It’s that time of year–time for winter driving tips from Betras, Kopp & Markota

Winter driving tipsJust in case you haven’t looked outside yet, our “Three Ps” of safe winter driving tips will be extremely relevant and useful over the next couple of days.

Please be careful on the roads, and remember, if someone who isn’t driving safely runs into you or a member of your family, contact Betras, Kopp & Markota right away to arrange a free consultation to discuss your accident. Our experienced team of investigators and attorneys will evaluate your case, provide rock-solid advice, and fight to get the money your family needs and deserves.

So call the LOCAL law firm big enough to win millions from the insurance giants: Betras, Kopp & Markota.

SAFETY ON WINTER ROADS

Bad roads can lead to bad wrecks. Driving on snow-covered, icy roads is tricky—even for those of us who have been doing it for decades. In order to help drivers avoid accidents, the National Highway Transportation Safety Administration and OSHA have developed the “Three Ps” of winter driving safety:

PREPARE for the trip. PROTECT yourself. PREVENT crashes on the road.

Some of the advice is pretty obvious—like making sure all the ice and snow is scraped off all your windows before you head down the road. But even though common sense dictates that being able to see is critical to safe driving, we’ve all seen people weaving around as they peer out of the very small space they’ve cleared on their windshield that looks like a porthole on a tank’s gun turret. There’s only one difference: a car isn’t a tank rolling through woods, it’s a car lurching down a road crowded with other vehicles that can be hit because the driver can’t see them, lane lines, traffic signals, or stop signs. So let’s start with the obvious, clear off all your windows, it’s a great way to prevent collisions. We’re talking to guys in particular because as the graphic shows, men are a lot more likely to drive in cars with ice-covered windows than women…

Here are the rest of NHTSA’s “Three Ps:

PREPARE

Maintain Your Car: Check battery, tire tread, and windshield wipers, keep your windows clear, put no-freeze fluid in the washer reservoir, and check your antifreeze.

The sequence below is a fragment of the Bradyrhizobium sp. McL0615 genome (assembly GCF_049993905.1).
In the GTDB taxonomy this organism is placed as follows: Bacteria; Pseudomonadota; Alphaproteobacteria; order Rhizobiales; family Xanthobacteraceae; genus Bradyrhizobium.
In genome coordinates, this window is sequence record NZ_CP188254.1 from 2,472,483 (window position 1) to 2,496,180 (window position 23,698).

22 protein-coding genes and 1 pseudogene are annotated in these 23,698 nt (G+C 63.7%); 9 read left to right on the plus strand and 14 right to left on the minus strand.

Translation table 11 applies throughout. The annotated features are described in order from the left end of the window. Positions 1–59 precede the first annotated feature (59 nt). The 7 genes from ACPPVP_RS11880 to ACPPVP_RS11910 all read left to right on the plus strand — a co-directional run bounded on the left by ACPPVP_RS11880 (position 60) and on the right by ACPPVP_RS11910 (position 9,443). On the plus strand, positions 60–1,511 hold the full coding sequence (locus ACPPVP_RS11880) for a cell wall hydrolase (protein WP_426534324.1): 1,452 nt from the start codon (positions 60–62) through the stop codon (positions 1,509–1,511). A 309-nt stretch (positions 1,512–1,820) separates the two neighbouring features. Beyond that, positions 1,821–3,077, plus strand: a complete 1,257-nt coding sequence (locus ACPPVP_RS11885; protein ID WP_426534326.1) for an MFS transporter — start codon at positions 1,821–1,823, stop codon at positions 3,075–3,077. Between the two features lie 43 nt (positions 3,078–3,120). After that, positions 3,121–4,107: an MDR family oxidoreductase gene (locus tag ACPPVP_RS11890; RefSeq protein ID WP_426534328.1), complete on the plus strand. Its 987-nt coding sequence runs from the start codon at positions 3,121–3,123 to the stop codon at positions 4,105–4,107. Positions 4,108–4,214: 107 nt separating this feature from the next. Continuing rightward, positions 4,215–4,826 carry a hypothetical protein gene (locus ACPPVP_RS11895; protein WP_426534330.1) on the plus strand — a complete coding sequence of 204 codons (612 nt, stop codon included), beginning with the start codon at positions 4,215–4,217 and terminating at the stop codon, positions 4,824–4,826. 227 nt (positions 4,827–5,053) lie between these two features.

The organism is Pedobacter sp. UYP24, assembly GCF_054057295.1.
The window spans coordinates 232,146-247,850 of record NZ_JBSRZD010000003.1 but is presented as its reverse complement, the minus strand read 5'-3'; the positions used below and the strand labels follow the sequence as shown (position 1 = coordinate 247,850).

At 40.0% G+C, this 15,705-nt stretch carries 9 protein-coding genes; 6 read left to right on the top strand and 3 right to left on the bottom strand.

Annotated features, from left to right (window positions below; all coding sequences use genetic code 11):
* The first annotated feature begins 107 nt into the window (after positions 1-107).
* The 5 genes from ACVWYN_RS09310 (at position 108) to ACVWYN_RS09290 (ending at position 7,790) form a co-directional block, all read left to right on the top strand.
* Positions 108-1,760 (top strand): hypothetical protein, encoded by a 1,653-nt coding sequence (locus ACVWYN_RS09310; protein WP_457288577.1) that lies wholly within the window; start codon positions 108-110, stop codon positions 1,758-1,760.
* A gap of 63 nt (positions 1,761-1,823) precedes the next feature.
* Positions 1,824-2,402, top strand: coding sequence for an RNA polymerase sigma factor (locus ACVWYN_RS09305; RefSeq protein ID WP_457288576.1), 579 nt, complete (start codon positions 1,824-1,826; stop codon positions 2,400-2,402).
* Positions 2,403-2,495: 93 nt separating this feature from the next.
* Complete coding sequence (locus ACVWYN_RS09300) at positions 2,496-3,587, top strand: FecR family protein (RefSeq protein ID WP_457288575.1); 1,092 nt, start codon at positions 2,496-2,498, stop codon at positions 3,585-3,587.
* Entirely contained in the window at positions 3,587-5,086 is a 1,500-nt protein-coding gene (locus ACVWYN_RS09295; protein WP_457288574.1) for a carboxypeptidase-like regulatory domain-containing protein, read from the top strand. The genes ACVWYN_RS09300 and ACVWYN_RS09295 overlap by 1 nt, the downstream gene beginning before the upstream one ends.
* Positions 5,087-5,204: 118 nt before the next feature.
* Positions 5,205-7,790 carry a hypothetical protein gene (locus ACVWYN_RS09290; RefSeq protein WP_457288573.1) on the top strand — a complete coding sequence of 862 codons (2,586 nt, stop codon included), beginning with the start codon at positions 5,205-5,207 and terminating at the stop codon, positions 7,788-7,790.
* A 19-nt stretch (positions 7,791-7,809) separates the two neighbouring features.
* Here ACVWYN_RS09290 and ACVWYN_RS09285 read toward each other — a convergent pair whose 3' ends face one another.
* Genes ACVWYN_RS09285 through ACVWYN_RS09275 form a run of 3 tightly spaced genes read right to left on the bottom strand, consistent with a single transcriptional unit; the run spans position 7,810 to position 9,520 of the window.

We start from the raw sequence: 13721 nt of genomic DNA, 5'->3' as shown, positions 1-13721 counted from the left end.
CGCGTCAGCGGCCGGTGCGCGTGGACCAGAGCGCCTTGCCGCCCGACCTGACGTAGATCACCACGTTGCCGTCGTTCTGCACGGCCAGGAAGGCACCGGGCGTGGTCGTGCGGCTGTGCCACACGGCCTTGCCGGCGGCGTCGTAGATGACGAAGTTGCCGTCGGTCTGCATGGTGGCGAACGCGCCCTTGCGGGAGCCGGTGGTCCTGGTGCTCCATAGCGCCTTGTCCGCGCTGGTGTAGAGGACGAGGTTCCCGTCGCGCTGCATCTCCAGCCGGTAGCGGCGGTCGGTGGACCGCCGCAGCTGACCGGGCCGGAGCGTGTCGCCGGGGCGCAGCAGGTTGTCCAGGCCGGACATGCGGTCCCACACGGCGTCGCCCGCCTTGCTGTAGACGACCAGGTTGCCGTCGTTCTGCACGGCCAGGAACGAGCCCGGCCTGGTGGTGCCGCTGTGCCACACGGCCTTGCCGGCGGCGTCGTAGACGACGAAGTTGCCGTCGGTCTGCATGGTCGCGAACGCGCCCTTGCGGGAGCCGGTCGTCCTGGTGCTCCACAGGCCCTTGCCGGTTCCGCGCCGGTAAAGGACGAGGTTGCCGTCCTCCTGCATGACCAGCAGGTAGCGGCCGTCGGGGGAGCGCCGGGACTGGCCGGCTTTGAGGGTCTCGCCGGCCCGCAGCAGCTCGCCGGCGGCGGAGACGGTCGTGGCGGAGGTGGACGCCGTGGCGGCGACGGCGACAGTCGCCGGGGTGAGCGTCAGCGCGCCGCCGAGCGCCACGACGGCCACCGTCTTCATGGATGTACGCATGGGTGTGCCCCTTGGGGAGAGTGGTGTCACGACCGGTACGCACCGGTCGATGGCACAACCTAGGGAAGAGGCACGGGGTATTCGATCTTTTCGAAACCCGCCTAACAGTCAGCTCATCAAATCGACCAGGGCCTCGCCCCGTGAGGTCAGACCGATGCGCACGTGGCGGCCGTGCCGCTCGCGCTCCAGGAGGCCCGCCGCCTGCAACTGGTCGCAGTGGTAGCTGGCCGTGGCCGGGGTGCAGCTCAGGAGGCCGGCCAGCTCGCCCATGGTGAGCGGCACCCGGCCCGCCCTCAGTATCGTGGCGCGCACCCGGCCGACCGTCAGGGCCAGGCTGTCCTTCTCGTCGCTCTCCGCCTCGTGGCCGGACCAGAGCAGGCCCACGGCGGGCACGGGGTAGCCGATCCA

Have On Hand: flashlight, jumper cables, abrasive material (sand, kitty litter, even floor mats), shovel, snow brush and ice scraper, warning devices (like flares), and blankets. For long trips, add food and water, medication, and cell phone.

Plan Your Route: Allow plenty of time (check the weather and leave early if necessary), be familiar with the maps/ directions, and let others know your route and arrival time.

Practice cold weather driving when your area gets snow — but not on a main road. Until you’ve sharpened your winter weather driving skills and know how your vehicle handles in snowy conditions, it’s best to practice in an empty parking lot in full daylight. Note our emphasis on the word “empty.”

Know what your brakes will do: stomp on antilock brakes, pump on non-antilock brakes.

Stopping distances are longer on water-covered ice and ice.

Don’t idle for a long time with the windows up or in an enclosed space.

PROTECT YOURSELF

Buckle up and use child safety seats properly.

Never place a rear-facing infant seat in front of an airbag.

Children 12 and under are much safer in the back seat.

Stopped or Stalled? Stay in your car, don’t overexert, put bright markers on antenna or windows and shine dome light, and, if you run your car, clear exhaust pipe and run it just enough to stay warm.

Don’t idle for a long time with the windows up or in an enclosed space.

PREVENT CRASHES

Drive slowly. It’s harder to control or stop your vehicle on a slick or snow-covered surface. On the road, increase your following distance enough so that you’ll have plenty of time to stop for vehicles ahead of you.

A word of caution about braking: Know what kind of brakes your vehicle has and how to use them properly. In general, if you have antilock brakes, apply firm, continuous pressure. If you don’t have antilock brakes, pump the brakes gently.

Stay calm and ease your foot off the gas while carefully steering in the direction you want the front of your vehicle to go if you find yourself in a skid. Stay off the pedals (gas and brake) until you are able to maintain control of your vehicle. This procedure, known as “steering into the skid,” will bring the back end of your car in line with the front.

Drugs and alcohol never mix with driving.

Texting while behind the wheel is especially dangerous in winter conditions. Put your phone down.

You can check out NHTSA’s interactive winter driving safety website by clicking here.

IF YOU ARE INVOLVED IN AN ACCIDENT CALL BKH

Here’s one more tip: even though you do everything right, someone who does just one thing wrong in icy conditions can cause an accident in the blink of an eye. If you’re involved in a wreck caused by a careless or distracted driver contact Betras, Kopp & Markota BEFORE you talk to an insurance agent or adjuster. We’ll arrange a free consultation that will give us the opportunity to evaluate your case and provide you with sound advice that will protect your rights and your ability to secure justice and the financial settlement you and your family need and deserve.

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